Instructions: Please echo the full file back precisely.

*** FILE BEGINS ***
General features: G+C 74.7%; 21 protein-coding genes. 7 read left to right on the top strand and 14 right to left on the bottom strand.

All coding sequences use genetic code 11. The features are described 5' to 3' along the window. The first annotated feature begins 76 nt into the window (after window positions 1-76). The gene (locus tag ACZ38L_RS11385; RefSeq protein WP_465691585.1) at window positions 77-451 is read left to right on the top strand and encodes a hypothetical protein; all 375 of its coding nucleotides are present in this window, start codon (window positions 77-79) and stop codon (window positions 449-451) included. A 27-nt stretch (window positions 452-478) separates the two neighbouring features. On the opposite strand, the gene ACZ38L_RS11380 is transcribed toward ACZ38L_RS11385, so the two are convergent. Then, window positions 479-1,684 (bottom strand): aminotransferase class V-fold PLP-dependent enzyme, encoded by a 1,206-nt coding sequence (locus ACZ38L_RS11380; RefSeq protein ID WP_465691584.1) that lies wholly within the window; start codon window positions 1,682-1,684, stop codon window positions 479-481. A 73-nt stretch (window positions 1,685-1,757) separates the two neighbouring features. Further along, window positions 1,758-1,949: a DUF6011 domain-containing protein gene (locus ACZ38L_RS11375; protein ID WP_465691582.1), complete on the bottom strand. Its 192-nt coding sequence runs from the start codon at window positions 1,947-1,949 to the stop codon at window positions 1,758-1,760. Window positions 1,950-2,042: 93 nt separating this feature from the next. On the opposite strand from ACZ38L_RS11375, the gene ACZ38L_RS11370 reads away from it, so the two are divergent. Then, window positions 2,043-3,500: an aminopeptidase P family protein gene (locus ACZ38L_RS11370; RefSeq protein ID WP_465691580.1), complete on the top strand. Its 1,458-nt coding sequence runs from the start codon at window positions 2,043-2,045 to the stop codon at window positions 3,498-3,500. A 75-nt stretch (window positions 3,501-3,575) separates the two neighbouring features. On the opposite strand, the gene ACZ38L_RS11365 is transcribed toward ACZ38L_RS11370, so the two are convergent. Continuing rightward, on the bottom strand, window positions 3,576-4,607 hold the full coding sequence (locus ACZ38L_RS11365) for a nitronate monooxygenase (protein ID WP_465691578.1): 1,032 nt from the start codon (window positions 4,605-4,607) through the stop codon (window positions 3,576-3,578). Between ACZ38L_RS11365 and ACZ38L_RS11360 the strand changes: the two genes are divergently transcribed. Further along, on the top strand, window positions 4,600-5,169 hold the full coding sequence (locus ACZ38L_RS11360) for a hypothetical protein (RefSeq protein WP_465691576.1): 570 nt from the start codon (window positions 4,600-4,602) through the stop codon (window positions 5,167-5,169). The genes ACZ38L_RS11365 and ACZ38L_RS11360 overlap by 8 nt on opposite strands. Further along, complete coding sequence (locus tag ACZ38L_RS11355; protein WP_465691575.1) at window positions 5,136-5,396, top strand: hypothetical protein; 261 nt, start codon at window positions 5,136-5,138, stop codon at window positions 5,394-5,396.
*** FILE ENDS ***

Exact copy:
General features: G+C 74.7%; 21 protein-coding genes. 7 read left to right on the top strand and 14 right to left on the bottom strand.

All coding sequences use genetic code 11. The features are described 5' to 3' along the window. The first annotated feature begins 76 nt into the window (after window positions 1-76). The gene (locus tag ACZ38L_RS11385; RefSeq protein WP_465691585.1) at window positions 77-451 is read left to right on the top strand and encodes a hypothetical protein; all 375 of its coding nucleotides are present in this window, start codon (window positions 77-79) and stop codon (window positions 449-451) included. A 27-nt stretch (window positions 452-478) separates the two neighbouring features. On the opposite strand, the gene ACZ38L_RS11380 is transcribed toward ACZ38L_RS11385, so the two are convergent. Then, window positions 479-1,684 (bottom strand): aminotransferase class V-fold PLP-dependent enzyme, encoded by a 1,206-nt coding sequence (locus ACZ38L_RS11380; RefSeq protein ID WP_465691584.1) that lies wholly within the window; start codon window positions 1,682-1,684, stop codon window positions 479-481. A 73-nt stretch (window positions 1,685-1,757) separates the two neighbouring features. Further along, window positions 1,758-1,949: a DUF6011 domain-containing protein gene (locus ACZ38L_RS11375; protein ID WP_465691582.1), complete on the bottom strand. Its 192-nt coding sequence runs from the start codon at window positions 1,947-1,949 to the stop codon at window positions 1,758-1,760. Window positions 1,950-2,042: 93 nt separating this feature from the next. On the opposite strand from ACZ38L_RS11375, the gene ACZ38L_RS11370 reads away from it, so the two are divergent. Then, window positions 2,043-3,500: an aminopeptidase P family protein gene (locus ACZ38L_RS11370; RefSeq protein ID WP_465691580.1), complete on the top strand. Its 1,458-nt coding sequence runs from the start codon at window positions 2,043-2,045 to the stop codon at window positions 3,498-3,500. A 75-nt stretch (window positions 3,501-3,575) separates the two neighbouring features. On the opposite strand, the gene ACZ38L_RS11365 is transcribed toward ACZ38L_RS11370, so the two are convergent. Continuing rightward, on the bottom strand, window positions 3,576-4,607 hold the full coding sequence (locus ACZ38L_RS11365) for a nitronate monooxygenase (protein ID WP_465691578.1): 1,032 nt from the start codon (window positions 4,605-4,607) through the stop codon (window positions 3,576-3,578). Between ACZ38L_RS11365 and ACZ38L_RS11360 the strand changes: the two genes are divergently transcribed. Further along, on the top strand, window positions 4,600-5,169 hold the full coding sequence (locus ACZ38L_RS11360) for a hypothetical protein (RefSeq protein WP_465691576.1): 570 nt from the start codon (window positions 4,600-4,602) through the stop codon (window positions 5,167-5,169). The genes ACZ38L_RS11365 and ACZ38L_RS11360 overlap by 8 nt on opposite strands. Further along, complete coding sequence (locus tag ACZ38L_RS11355; protein WP_465691575.1) at window positions 5,136-5,396, top strand: hypothetical protein; 261 nt, start codon at window positions 5,136-5,138, stop codon at window positions 5,394-5,396.